Posted: 16 Feb 2008 11:37PM GMT
Classification: Query
Surnames: McRae/TREACY/TRACY/TRACEY/WINTER/WILSON/YOUNG
I have Catherine McRae daughter of Colin and Catherine McRae, baptized at St James Church in Melbourne in 1842. She married George Seward TREACY, parents: George Seward TREACY & Maria WINTER, on 20th October 1857. I couldn't find any children from this marriage.
George Seward Treacy & Catherine McRae were divorced in 1861. File no 1861-84/47. You can find this at the Public Records Office - Victoria. www.access.prov.vic.gov.au/public/PROVguides/PROVguide023/PR... or at Macbeth Genealogical Services - http://www.macbeth.com.au/indexes/probate.html
I would be interested in any further information on Catherine as I did spend some time trying to find out what happened to her. Ruth.

Re: Colin & Catherine McCrae of Melbourne/Yarra, Victoria, Aus.

Posted: 17 Feb 2008 8:57AM GMT
Classification: Query
Surnames: Royse, McCrae
Hi Ruth
Many thanks for this – I had no idea she was married twice! I have quite a bit on Catherine (Kate). She married William Royse 2nd September 1869, at Holy Trinity Church in east Melbourne; William was aged 31 and Kate was 25 at this time. I have an electronic copy of their marriage certificate from the Department of Justice of Victoria’s website if you’re interested. William was the son of Isaac and Rachel Royse and came from Derbyshire; I’m not sure when he first arrived in Australia, but family lore has it that he made a bit of a fortune on the Victorian goldfields; he started turning up in Dunedin, New Zealand, about October 1861, working as a shipping agent under the business of Royse, Mudie & Co. and regularly travelled back and forwards between Dunedin and Melbourne. I guess he would have met Catherine during these travels. I’m not sure when Catherine permanently moved to New Zealand with him; there are mentions of a Mrs Royse on the ships William was an agent for as early as 1869; her eldest child was born in NZ in 1871; and her death certificate records she was in NZ for 46 years, making her arrival about 1872.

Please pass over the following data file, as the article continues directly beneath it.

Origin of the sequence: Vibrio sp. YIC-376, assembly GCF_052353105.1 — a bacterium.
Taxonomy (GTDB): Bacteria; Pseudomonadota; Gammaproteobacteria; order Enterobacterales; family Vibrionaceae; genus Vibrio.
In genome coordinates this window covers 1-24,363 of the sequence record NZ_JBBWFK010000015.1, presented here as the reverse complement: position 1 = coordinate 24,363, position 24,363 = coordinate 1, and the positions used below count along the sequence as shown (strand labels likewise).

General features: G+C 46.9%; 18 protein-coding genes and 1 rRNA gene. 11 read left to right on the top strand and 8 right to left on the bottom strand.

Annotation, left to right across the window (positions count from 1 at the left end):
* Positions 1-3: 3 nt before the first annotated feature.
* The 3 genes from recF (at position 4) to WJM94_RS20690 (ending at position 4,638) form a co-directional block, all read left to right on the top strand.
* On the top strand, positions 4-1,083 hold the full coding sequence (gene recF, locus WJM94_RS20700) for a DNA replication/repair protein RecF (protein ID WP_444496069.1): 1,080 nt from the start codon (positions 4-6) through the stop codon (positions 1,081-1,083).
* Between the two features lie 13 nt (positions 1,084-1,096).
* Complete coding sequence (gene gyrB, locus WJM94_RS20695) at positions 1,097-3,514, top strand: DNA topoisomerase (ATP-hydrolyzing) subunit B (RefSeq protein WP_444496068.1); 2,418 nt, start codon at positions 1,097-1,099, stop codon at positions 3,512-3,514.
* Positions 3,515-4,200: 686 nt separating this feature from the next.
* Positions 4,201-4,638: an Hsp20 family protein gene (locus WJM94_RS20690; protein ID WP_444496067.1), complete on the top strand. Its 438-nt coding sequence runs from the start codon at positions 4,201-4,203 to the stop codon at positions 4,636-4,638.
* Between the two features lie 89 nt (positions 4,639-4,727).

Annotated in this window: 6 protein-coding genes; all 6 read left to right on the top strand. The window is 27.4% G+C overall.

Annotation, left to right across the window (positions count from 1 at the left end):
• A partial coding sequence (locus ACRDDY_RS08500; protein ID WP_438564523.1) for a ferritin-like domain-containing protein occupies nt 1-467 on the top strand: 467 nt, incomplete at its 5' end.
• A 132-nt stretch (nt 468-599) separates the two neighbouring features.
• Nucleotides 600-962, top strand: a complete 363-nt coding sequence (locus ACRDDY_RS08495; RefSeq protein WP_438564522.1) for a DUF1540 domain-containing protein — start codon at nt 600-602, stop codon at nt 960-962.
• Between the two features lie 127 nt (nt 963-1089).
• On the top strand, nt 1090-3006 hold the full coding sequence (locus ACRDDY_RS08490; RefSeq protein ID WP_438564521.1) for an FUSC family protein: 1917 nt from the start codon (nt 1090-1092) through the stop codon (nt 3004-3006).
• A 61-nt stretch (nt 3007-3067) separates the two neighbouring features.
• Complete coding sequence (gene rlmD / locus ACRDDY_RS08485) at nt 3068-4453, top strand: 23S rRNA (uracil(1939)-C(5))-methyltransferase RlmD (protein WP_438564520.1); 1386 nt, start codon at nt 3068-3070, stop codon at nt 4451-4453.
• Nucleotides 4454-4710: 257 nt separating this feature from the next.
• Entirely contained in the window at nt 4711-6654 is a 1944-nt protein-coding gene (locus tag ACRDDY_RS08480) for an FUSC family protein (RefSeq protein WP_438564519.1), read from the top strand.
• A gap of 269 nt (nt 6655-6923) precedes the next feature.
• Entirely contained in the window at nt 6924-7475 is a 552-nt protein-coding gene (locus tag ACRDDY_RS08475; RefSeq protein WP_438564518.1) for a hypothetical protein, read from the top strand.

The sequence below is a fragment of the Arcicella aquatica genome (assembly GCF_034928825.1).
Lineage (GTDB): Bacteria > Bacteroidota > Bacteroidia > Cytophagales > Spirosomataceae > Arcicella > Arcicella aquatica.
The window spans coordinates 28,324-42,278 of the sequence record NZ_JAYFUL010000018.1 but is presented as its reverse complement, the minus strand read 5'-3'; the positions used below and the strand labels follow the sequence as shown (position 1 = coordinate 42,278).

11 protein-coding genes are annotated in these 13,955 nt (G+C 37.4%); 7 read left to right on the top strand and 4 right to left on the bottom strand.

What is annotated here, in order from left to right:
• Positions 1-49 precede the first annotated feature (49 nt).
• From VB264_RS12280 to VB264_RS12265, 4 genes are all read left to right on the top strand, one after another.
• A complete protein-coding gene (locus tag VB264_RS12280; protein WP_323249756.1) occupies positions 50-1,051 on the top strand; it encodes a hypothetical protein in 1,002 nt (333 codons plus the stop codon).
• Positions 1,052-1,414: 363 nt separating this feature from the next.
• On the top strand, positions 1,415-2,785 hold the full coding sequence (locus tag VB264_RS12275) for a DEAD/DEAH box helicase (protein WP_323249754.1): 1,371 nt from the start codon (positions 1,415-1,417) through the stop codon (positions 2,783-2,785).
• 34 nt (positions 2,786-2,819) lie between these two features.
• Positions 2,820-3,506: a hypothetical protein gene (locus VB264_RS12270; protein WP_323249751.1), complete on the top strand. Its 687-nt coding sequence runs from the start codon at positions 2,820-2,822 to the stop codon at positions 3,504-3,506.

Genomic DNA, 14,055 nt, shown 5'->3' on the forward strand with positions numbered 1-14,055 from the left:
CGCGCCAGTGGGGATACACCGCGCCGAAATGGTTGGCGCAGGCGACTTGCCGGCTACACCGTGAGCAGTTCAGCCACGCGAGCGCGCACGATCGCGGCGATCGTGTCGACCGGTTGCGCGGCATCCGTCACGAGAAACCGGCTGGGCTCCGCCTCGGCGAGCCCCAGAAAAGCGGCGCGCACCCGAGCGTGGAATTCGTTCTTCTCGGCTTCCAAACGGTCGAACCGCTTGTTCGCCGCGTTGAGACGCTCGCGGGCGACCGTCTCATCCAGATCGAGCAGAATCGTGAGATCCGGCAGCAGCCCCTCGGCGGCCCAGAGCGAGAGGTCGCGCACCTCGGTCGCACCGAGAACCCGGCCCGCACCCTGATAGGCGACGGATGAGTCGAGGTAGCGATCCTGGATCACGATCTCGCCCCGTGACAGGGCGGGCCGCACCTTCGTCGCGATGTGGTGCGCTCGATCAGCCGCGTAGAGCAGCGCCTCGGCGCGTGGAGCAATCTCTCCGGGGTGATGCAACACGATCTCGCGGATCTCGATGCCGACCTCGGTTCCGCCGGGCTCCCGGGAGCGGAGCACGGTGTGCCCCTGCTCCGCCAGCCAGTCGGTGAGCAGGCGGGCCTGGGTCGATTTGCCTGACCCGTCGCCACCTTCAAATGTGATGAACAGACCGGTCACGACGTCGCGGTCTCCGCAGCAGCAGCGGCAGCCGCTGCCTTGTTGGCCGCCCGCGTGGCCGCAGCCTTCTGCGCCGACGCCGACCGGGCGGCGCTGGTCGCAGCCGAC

William had moved away from Dunedin for a short time, working in Hokitika and then Christchurch; his business partnership of Royse, Mudie & Co. ended about 1868-9 and he started a new one as a grain importer in Christchurch with George Stead as Royse, Stead & Co. William and Catherine had eight children – Elsie Frances, Kate, George Herbert, Mary Adelaide, William Graham, Reginald Thornhill, Nora Bell Eaton, and Olive Lee Darwent. The two eldest – Elsie and Kate - were born in Christchurch – the others were all born in Dunedin after William moved back there more permanently around 1875. William’s grain business also involved a flour mill on the Water of Leith in Dunedin, and he built a large house across the road from it; the house was called Leith House and still exists under that name as a rest home for the elderly on George Street; the house had fairly extensive grounds running up to the Water of Leith – these grounds are now the part of Woodhaugh Gardens running along the edge of George Street.